But it’s not just bookmarks that can be shared securely. With Google Chrome sync you can sync your passwords, preferences, and extensions. That means if you buy a new laptop, the minute you sign into Google Chrome Sync, all your data and extensions are ready to roll. No installing required.
This is really powerful stuff and it’s exactly why the Internet and the cloud are changing the way we work and live. I’d like to hear how you use Browser Sync in your work/life in the comments below if you’d like to share.
Let me be straight with you: Every WordPress blog on the web should have this plugin installed.
And, no, I’m also not being paid to say that. :)
Some of the neat features that W3 Total Cache includes:
Before W3 Total Cache I was a fan of WP Super Cache. And before that, I used WP Cache. Neither of the latter two can hold a candle to the capabilities and caching power of W3 Total Cache.
For more information on how this plugin can increase your website’s performance, take a look at W3 Total Cache on the WordPress Extend website.
Tonight at Guelph Coffee and Code I walked the group through the first steps of learning PHP. Because our projector was unavailable, I substituted its functionality with Google Wave. Even though I’ve had access to Google Wave since the summer, this was the first time I had truly used the service.
When I first heard about Google Wave, the idea seemed intriguing enough. I had a hard time figuring out exactly what it could be used for. I’m a huge fan of Gmail and other Google communication tools including Google Apps, so I had faith they’d pull something cool off. However, my first few attempts at trying it were met with less than stellar results.
Truth be told: I couldn’t quite see how it could help me communicate with my friends and colleagues any better than Gmail. So, a few days after receiving notification of my acceptance into the world of Wave, I abandoned it and went back to my life with E-Mail.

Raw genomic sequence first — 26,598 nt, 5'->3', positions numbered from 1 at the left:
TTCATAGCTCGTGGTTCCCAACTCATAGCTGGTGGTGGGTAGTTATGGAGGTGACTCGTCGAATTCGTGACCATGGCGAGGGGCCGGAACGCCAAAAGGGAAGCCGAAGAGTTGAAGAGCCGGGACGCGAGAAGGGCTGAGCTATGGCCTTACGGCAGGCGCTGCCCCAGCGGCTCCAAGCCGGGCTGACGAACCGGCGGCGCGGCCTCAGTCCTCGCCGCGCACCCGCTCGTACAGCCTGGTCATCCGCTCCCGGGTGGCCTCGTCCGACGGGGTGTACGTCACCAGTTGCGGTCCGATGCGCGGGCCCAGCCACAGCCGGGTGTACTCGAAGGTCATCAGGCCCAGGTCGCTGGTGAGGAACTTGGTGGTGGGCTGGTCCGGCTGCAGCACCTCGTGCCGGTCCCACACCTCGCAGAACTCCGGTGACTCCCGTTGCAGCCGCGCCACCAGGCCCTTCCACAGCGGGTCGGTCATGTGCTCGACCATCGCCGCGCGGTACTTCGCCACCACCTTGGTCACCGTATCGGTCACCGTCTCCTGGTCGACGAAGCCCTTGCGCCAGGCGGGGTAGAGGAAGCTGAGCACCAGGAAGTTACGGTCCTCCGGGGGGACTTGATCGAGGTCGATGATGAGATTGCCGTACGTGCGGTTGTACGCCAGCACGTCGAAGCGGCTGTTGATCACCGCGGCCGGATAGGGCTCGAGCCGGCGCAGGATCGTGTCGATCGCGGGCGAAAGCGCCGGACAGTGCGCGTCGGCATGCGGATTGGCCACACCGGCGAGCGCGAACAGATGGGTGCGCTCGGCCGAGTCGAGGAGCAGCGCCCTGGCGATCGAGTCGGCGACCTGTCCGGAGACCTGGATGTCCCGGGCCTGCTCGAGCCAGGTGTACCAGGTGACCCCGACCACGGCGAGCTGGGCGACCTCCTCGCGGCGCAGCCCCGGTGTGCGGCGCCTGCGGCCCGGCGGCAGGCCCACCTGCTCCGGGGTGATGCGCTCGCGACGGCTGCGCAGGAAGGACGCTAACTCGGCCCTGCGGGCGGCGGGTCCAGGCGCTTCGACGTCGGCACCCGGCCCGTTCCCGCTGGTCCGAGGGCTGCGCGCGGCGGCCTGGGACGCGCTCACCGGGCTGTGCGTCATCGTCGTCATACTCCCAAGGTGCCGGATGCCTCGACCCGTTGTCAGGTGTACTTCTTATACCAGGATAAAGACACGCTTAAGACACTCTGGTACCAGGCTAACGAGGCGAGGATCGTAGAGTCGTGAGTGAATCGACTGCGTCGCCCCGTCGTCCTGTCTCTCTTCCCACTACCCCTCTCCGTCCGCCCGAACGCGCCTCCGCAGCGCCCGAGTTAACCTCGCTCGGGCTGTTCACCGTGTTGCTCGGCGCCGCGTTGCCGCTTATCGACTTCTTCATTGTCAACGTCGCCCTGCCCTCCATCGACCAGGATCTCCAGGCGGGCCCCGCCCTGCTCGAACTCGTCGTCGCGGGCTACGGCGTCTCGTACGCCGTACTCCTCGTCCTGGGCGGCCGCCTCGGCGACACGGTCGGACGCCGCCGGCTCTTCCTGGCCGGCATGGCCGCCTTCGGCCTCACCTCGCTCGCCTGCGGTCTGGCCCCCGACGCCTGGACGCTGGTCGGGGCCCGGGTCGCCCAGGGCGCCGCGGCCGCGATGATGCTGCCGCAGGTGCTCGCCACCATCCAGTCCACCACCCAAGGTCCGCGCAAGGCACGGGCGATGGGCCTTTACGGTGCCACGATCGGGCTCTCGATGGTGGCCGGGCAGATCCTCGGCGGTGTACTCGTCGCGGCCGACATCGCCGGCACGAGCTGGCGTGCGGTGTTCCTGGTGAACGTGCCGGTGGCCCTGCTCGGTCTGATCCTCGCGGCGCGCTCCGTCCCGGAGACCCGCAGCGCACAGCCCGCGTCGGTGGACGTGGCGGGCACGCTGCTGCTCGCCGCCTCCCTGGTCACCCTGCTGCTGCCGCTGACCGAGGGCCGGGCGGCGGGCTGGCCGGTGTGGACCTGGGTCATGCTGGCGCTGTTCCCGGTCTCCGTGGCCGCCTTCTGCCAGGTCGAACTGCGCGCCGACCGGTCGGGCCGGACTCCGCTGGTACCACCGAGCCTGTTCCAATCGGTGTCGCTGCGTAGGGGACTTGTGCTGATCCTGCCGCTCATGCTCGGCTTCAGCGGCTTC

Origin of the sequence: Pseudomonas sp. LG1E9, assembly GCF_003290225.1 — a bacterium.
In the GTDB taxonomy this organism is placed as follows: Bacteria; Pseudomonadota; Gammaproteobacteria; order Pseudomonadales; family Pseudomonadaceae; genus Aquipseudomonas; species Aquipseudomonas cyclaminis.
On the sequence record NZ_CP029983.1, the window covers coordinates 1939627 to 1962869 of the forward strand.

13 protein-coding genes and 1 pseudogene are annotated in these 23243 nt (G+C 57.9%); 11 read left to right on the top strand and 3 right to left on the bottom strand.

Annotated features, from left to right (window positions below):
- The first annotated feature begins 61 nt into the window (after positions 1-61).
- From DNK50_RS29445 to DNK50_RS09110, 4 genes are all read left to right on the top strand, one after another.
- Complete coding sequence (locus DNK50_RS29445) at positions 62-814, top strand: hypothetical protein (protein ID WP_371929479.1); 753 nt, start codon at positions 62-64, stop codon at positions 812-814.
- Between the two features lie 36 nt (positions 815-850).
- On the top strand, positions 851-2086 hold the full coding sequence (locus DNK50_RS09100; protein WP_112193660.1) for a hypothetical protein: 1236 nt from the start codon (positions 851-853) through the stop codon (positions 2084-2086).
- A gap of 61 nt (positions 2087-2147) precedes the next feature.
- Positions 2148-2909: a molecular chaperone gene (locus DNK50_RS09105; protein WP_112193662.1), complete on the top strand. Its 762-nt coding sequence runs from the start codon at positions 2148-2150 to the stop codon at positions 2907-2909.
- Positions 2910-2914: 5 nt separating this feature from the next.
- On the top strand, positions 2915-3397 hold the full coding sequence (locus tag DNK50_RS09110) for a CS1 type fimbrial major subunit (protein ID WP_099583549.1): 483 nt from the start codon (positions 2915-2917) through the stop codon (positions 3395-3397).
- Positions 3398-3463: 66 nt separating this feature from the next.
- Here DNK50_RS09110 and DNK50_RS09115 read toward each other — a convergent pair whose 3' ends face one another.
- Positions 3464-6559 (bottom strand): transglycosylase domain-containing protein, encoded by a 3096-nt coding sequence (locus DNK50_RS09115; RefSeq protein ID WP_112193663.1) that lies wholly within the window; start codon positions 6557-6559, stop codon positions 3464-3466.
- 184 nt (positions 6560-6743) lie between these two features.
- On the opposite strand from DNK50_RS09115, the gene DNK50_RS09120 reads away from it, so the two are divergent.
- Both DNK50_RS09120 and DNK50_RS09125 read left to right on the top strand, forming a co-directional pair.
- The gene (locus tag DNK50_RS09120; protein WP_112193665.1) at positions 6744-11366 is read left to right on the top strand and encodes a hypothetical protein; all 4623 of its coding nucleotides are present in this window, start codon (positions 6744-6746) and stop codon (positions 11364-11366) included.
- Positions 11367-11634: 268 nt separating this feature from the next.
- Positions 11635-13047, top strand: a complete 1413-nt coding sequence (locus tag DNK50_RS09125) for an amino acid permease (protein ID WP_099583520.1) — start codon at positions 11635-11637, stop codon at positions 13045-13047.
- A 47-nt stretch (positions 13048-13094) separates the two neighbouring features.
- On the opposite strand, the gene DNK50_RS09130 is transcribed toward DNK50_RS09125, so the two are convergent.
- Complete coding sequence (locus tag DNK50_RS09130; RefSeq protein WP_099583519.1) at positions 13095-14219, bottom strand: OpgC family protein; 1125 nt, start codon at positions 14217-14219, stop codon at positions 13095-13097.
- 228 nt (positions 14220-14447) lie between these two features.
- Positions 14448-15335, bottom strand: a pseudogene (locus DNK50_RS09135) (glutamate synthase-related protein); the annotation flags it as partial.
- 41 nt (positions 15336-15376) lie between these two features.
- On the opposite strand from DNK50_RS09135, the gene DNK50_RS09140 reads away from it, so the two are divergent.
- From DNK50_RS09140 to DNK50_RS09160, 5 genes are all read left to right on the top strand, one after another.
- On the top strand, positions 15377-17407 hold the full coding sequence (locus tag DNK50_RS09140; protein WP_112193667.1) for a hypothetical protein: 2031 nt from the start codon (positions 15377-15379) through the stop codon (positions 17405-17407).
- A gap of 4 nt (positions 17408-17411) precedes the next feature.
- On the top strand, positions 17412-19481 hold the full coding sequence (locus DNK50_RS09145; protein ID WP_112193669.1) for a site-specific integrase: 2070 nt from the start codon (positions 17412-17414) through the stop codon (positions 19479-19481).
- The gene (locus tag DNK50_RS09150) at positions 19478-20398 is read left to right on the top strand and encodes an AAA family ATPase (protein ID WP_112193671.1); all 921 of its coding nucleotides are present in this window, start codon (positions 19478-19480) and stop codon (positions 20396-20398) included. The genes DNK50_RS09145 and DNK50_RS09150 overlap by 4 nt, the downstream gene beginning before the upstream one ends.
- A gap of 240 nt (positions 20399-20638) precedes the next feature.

Using Google Wave, the group followed along with my presentation of syntax and functions and contributed their own code snippets and links. I was able to quickly type example PHP code into the wave and have it appear on their screens as I was typing it instead of all at once when sending the message. The removal of the wait-message-wait-message barrier is critical to its success in groups. It’s just as easy as talking.
This sort of instant chat has been done before, however, most notably with ICQ chat back in the 1990s. But, back then we weren’t quite the society were are today. Have to give credit where credit is due, though.
I knew it was going to go well when after pasting my first code block into the wave, the others in the group started to modify the code without me prompting them. After returning from the fridge, there were already 3 or 4 new lines of code directly beneath mine were with perfect syntax. It was fun!
To be perfectly honest, I am not sure. I love Gmail and it will take a lot to move me away from it. Perhaps its a case of uncertainty with respect to how it will interact, if at all, with Gmail in the future.
Even after tonight’s experience, I still have a hard time defining Google Wave or identifying its place in my communication paths. But there are two things I know for sure: It’s great in groups and makes an excellent discussion platform when your projector is down.